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Prime Minister Stephen Harper speaks during Question Period in the House of Commons on Parliament Hill in Ottawa, Feb.26, 2013 .Adrian Wyld/The Canadian Press

Stephen Harper is working to defuse a challenge to his strict control over Conservative MPs, telling his sprawling and restive caucus he will not be moved from an agenda that got them elected to government.

The Prime Minister faced a brewing revolt from backbenchers this week concerning the grip his office exerts on their conduct, a rebellion that was triggered by Mr. Harper's refusal to allow a vote on a B.C. MP's motion condemning sex-selective abortions and then escalated into a bigger fight over how much autonomy Tory members of Parliament should have in the Commons.

Mr. Harper managed to put a temporary lid on the dissent during a lengthy caucus meeting Wednesday where he defended his position, sources say.

The Prime Minister reminded his MPs he made a pledge to Canadians during the 2011 election: that his government would not reopen the abortion debate and that Conservatives wouldn't bring forward legislation on the topic.

"He said he's determined to keep his word to the people of Canada and he views this motion as tantamount to breaking the promise," one source said.

"He vowed he would use whatever tools are at his discretion to prevent the abortion debate from being reopened."

Conservative MPs had entered this weekly caucus meeting expecting a quarrelsome confrontation after several backbenchers had gone public Tuesday and complained their rights to speak for their constituents were being "taken away" by the PMO.

The Tories let the caucus meeting run overtime Wednesday, giving all a chance to vent and raise concerns about how the Prime Minister's Office thwarted Langley, B.C., MP Mark Warawa's efforts to pass a non-binding motion criticizing the practice of aborting fetuses because they are female.

The Prime Minister's power of persuasion seemed to have worked – for now. MPs leaving caucus were reluctant to criticize the heavy hand of the PMO and those who talked spoke in favour of giving the government the right to decide what gets said by Conservatives in the House of Commons.

Jay Aspin, the Conservative who represents Nipissing-Timiskaming in Northern Ontario, called Mr. Warawa a rogue. Other MPs talked about the need to be a team player.

Even Leon Benoit, the Alberta MP and abortion opponent who stood in the House on Tuesday to support Mr. Warawa, was conciliatory toward Mr. Harper. "We had a really good caucus meeting and the Prime Minister has shown his usual good leadership and I appreciate that," said Mr. Benoit.

The debate is far from settled. Mr. Harper has to tread carefully to keep from alienating not only the sizable anti-abortion faction in his caucus but also those MPs who still hold onto the democratic-reform tenets of the Reform Party and its early fondness for free votes in the Commons.

Last week the Conservatives collaborated with the NDP and Liberals to declare Mr. Warawa's motion ineligible for further debate – essentially rendering it dead – despite the opinion of a Library of Parliament analyst who said it was entirely within bounds. The B.C. MP tried to fight back by reading a private-member's statement in the House but Conservative Party leaders refused to allow him.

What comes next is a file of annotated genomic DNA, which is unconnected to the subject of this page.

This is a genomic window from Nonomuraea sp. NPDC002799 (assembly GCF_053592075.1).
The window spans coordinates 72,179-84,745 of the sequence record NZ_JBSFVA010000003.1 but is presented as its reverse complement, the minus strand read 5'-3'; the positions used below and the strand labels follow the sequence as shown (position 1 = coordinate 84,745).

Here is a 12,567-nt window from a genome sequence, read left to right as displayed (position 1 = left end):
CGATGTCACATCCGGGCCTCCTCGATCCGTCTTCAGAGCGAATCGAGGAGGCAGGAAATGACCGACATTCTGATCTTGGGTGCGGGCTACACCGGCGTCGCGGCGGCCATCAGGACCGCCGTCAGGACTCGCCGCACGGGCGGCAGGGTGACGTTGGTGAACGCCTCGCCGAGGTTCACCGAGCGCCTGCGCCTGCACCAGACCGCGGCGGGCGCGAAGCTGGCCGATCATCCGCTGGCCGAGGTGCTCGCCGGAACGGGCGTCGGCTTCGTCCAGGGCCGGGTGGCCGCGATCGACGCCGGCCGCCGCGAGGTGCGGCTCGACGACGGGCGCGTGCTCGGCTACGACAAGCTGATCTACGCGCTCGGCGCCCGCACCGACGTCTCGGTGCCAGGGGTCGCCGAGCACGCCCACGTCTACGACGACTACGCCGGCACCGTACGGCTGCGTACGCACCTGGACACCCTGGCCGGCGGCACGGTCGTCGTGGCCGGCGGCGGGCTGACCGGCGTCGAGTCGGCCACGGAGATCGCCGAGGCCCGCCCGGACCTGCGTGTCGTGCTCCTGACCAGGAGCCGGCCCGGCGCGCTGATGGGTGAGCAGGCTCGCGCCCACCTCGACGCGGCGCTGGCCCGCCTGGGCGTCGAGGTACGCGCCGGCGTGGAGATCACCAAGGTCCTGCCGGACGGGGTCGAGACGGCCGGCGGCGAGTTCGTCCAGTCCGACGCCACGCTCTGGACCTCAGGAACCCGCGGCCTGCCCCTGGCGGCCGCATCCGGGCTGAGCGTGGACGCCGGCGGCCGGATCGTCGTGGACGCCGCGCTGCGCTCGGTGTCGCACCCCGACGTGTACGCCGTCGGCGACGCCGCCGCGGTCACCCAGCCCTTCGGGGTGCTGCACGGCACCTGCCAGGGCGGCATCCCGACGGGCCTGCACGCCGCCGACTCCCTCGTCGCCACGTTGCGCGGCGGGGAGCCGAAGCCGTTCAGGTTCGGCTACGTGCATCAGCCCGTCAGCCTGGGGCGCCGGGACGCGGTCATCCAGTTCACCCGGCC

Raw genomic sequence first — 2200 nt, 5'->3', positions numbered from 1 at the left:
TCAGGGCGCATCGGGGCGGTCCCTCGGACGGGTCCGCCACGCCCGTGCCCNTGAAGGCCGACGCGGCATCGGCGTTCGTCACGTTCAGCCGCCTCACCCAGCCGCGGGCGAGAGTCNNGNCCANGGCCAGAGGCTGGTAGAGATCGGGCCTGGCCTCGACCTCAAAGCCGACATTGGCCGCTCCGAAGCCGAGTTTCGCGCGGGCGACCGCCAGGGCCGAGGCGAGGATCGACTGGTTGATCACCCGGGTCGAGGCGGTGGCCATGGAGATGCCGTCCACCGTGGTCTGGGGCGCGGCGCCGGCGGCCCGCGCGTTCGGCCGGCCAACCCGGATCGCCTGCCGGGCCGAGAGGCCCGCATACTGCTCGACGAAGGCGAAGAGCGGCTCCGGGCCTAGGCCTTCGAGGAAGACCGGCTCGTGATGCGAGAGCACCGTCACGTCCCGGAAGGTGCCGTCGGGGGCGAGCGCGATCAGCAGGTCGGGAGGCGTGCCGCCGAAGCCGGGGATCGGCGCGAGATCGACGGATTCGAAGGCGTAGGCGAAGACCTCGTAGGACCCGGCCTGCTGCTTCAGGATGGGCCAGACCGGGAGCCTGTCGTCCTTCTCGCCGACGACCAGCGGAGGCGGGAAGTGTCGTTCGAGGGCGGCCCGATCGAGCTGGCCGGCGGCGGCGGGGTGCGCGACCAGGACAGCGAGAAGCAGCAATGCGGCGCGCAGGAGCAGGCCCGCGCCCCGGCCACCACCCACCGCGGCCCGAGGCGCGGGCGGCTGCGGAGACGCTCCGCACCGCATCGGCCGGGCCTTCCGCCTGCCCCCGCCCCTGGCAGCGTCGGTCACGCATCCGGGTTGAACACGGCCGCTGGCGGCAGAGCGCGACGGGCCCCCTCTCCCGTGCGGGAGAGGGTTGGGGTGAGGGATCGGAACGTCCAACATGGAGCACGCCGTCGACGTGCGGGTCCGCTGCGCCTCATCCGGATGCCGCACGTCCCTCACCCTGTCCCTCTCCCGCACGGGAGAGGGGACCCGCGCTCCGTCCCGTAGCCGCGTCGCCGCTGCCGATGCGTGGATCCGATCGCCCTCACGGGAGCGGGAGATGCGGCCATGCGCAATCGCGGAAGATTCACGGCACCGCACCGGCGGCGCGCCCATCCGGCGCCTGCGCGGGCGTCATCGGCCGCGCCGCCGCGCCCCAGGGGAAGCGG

Mr. Warawa is fighting both moves. He asked Commons Speaker Andrew Scheer on Tuesday to find that his parliamentary privilege had been breached when he was prevented from delivering his member's statement. Gordon O'Connor, the government Whip, says it is the party's right to decide which of its caucus members will be permitted to speak in the House.

Late Wednesday, the B.C. MP appeared before the Commons procedures and House affairs committee to ask its members to reconsider the decision to rule his motion ineligible.

"The question for each member here today is 'what kind of Parliament do we want?' " Mr. Warawa told the committee. "Canadians want a Parliament that follows the rules and procedures – 90 per cent of Canadians want the practice of sex selections condemned."

But, in a highly unusual move, none of the MPs on the all-party committee had any questions for Mr. Warawa after his five-minute address. The committee then went behind closed doors, evicting both the media and the small number of Mr. Warawa's Conservative caucus supporters who had turned out to watch the proceedings.

Just five minutes later, committee chair Joe Preston – a Conservative – emerged to say the committee had reached a decision and it would remain confidential until it was tabled in the House of Commons on Thursday.

If the committee turns him down, Mr. Warawa will have five days to file an appeal with Commons Speaker Andrew Scheer. It would be the first time in the history of the House of Commons that such an appeal had been lodged.

It must be signed by five other MPs and Mr. Warawa says he would have no trouble obtaining those signatures. If the appeal is in order, Mr. Scheer would call a secret vote on the matter in the House of Commons.

That means that, if there is a large contingent of Conservative backbenchers upset with the way the Harper government has shut down Mr. Warawa and his motion, they could register their disapproval anonymously.

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